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Software Estimation – What does it really mean?
written by amit javadekar, October 2017

The Information Technology (IT) industry is arguably the newest industry known to mankind. Serious attention was paid to computers and computing only from the Second World War (1939-45) onwards with the development of message encryption machines like the German made Enigma and the British code breaking machine – the Ultra. Consequently, as a result of its young age, the Software Engineering and Software Project Management disciplines have not matured to the same extent as their counterparts in more established industries such as Manufacturing and Construction.

The process of estimation is an important part of Project Management in every industry. While the more established industries have defined the processes, methods and tools for estimation over many centuries, in IT or the software world, estimation remains a gray area at best.

Project Managers in IT tend to assume that estimation is all about finding the cost of providing the service or building the product. This is only partially true. While cost is an important aspect, it is by no means the only parameter that needs to be estimated. This post introduces the various parameters that an IT project manager needs to estimate in most projects in order to complete the estimation exercise.

In general, size of an IT project is the quantification of the services being provided to the client. So for an application development or application enhancement project, size would be the number of application functionalities being developed or enhanced by the project. For an infrastructure support project, size would be the number of devices (servers, routers, desktops etc.) being supported.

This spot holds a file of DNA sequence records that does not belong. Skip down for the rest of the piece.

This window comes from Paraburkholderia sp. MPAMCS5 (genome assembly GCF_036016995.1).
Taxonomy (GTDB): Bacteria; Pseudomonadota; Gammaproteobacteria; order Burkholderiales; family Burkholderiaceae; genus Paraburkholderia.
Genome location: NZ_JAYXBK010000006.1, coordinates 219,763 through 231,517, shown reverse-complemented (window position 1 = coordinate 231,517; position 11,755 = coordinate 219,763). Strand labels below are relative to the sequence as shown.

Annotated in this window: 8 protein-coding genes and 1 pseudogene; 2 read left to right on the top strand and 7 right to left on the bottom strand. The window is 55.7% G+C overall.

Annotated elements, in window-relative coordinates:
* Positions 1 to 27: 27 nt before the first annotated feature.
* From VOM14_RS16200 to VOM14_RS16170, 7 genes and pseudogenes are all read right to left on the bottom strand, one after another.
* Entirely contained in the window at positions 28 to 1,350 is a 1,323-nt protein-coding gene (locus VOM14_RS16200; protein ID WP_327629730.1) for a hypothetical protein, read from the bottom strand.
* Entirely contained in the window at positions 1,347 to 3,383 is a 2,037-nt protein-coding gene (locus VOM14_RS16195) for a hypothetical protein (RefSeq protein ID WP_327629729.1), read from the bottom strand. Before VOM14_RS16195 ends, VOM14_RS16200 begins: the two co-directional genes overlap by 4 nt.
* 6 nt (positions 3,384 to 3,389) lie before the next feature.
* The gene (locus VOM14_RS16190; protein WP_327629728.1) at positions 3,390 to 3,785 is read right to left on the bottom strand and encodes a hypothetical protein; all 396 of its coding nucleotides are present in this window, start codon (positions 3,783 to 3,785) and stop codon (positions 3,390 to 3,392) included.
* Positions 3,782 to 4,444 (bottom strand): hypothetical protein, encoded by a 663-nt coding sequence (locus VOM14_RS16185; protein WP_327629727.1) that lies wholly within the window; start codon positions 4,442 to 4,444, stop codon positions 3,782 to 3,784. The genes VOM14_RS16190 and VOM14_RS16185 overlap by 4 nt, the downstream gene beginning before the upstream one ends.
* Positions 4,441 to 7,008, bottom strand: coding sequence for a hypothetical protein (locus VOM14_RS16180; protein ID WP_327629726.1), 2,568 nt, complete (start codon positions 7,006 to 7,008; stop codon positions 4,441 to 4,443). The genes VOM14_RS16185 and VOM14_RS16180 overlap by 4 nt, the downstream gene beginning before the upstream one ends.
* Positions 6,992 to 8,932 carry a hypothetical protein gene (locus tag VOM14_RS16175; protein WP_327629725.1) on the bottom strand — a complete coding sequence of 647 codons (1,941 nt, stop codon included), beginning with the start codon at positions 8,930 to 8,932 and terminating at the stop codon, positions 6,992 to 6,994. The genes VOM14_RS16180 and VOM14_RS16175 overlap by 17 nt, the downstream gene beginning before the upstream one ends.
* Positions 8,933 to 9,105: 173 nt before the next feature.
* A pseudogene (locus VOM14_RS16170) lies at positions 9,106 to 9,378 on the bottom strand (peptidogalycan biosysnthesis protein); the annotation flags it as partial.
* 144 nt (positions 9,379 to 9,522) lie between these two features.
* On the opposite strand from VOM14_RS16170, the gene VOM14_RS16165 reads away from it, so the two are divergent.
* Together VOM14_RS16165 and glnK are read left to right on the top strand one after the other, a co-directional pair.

Effort indicates the amount of work done by a project team in order to deliver the scope agreed with the client (i.e. the Size).

Duration or Schedule
As mentioned earlier, the project team undertakes various technical and managerial activities to complete a project. There is also interdependence between some activities such that one activity cannot start till another activity is fully (or partially) complete. The Duration of the project is the time taken by the team from the start of the first activity to the end of the last activity required to be performed in order to deliver agreed scope (i.e. the Size)

The cost of the project indicates how much money is spent by the project team in order to complete the project and deliver the agreed scope (size) to the client . Revenue
The revenue from the project indicates how much money it earned by completing the project and delivering the agreed size (scope) to the client. Consequently, it also indicates the money paid by the client to the project team to obtain their services.

There are many definitions of Quality, one of which is the number of defects that are passed on to the client. Estimating quality gives the project team the opportunity to plan Defect Prevention activities and make appropriate commitments to the client.

There are other parameters that might neet to be estimated before project execution.The parameters which are estimated most often are the ones described above.

In the next post we will look at each of these parameters in greater detail.